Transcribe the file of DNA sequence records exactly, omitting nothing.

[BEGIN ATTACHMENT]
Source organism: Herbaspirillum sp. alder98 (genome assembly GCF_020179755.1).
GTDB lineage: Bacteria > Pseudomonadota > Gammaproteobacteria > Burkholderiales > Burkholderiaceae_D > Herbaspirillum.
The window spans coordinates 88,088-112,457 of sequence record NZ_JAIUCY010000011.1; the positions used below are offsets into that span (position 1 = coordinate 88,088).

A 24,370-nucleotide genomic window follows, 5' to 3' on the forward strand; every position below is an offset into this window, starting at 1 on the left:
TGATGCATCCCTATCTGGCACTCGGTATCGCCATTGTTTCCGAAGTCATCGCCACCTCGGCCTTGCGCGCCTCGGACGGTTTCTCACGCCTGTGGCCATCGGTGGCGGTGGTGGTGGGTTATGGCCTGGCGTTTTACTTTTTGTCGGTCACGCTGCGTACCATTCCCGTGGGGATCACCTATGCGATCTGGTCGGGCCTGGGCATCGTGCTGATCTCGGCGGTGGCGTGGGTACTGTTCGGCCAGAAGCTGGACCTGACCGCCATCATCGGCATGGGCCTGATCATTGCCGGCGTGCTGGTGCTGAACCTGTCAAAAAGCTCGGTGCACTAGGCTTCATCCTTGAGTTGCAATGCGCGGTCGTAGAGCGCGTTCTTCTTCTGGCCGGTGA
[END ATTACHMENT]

Source organism: Herbaspirillum sp. alder98 (genome assembly GCF_020179755.1).
GTDB lineage: Bacteria > Pseudomonadota > Gammaproteobacteria > Burkholderiales > Burkholderiaceae_D > Herbaspirillum.
The window spans coordinates 88,088-112,457 of sequence record NZ_JAIUCY010000011.1; the positions used below are offsets into that span (position 1 = coordinate 88,088).

A 24,370-nucleotide genomic window follows, 5' to 3' on the forward strand; every position below is an offset into this window, starting at 1 on the left:
TGATGCATCCCTATCTGGCACTCGGTATCGCCATTGTTTCCGAAGTCATCGCCACCTCGGCCTTGCGCGCCTCGGACGGTTTCTCACGCCTGTGGCCATCGGTGGCGGTGGTGGTGGGTTATGGCCTGGCGTTTTACTTTTTGTCGGTCACGCTGCGTACCATTCCCGTGGGGATCACCTATGCGATCTGGTCGGGCCTGGGCATCGTGCTGATCTCGGCGGTGGCGTGGGTACTGTTCGGCCAGAAGCTGGACCTGACCGCCATCATCGGCATGGGCCTGATCATTGCCGGCGTGCTGGTGCTGAACCTGTCAAAAAGCTCGGTGCACTAGGCTTCATCCTTGAGTTGCAATGCGCGGTCGTAGAGCGCGTTCTTCTTCTGGCCGGTGA